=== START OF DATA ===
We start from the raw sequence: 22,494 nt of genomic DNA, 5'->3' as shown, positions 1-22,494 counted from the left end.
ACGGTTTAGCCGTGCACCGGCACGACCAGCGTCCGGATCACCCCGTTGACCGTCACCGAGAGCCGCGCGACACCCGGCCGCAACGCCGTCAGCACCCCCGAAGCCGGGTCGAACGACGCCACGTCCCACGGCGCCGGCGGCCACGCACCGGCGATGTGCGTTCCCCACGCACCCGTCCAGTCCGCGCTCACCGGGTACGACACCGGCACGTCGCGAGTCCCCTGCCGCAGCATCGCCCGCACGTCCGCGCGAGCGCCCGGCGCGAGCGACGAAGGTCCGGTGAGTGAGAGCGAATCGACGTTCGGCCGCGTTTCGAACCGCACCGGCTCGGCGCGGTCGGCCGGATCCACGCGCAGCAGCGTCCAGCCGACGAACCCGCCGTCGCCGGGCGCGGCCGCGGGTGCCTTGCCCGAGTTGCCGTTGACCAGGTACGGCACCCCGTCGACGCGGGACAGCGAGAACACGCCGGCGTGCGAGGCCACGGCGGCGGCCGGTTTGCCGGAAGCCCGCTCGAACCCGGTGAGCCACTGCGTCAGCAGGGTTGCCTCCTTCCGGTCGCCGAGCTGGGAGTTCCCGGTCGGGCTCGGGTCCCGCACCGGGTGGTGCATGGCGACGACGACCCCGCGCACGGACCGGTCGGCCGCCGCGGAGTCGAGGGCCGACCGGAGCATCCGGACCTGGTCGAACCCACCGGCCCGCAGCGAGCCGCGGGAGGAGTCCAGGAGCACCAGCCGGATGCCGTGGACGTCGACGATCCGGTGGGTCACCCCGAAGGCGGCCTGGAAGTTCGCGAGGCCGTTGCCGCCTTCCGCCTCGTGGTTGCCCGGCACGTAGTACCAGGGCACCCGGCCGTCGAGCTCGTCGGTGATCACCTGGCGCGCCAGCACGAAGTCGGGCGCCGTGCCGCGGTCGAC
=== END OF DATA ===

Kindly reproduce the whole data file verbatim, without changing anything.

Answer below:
We start from the raw sequence: 22,494 nt of genomic DNA, 5'->3' as shown, positions 1-22,494 counted from the left end.
ACGGTTTAGCCGTGCACCGGCACGACCAGCGTCCGGATCACCCCGTTGACCGTCACCGAGAGCCGCGCGACACCCGGCCGCAACGCCGTCAGCACCCCCGAAGCCGGGTCGAACGACGCCACGTCCCACGGCGCCGGCGGCCACGCACCGGCGATGTGCGTTCCCCACGCACCCGTCCAGTCCGCGCTCACCGGGTACGACACCGGCACGTCGCGAGTCCCCTGCCGCAGCATCGCCCGCACGTCCGCGCGAGCGCCCGGCGCGAGCGACGAAGGTCCGGTGAGTGAGAGCGAATCGACGTTCGGCCGCGTTTCGAACCGCACCGGCTCGGCGCGGTCGGCCGGATCCACGCGCAGCAGCGTCCAGCCGACGAACCCGCCGTCGCCGGGCGCGGCCGCGGGTGCCTTGCCCGAGTTGCCGTTGACCAGGTACGGCACCCCGTCGACGCGGGACAGCGAGAACACGCCGGCGTGCGAGGCCACGGCGGCGGCCGGTTTGCCGGAAGCCCGCTCGAACCCGGTGAGCCACTGCGTCAGCAGGGTTGCCTCCTTCCGGTCGCCGAGCTGGGAGTTCCCGGTCGGGCTCGGGTCCCGCACCGGGTGGTGCATGGCGACGACGACCCCGCGCACGGACCGGTCGGCCGCCGCGGAGTCGAGGGCCGACCGGAGCATCCGGACCTGGTCGAACCCACCGGCCCGCAGCGAGCCGCGGGAGGAGTCCAGGAGCACCAGCCGGATGCCGTGGACGTCGACGATCCGGTGGGTCACCCCGAAGGCGGCCTGGAAGTTCGCGAGGCCGTTGCCGCCTTCCGCCTCGTGGTTGCCCGGCACGTAGTACCAGGGCACCCGGCCGTCGAGCTCGTCGGTGATCACCTGGCGCGCCAGCACGAAGTCGGGCGCCGTGCCGCGGTCGAC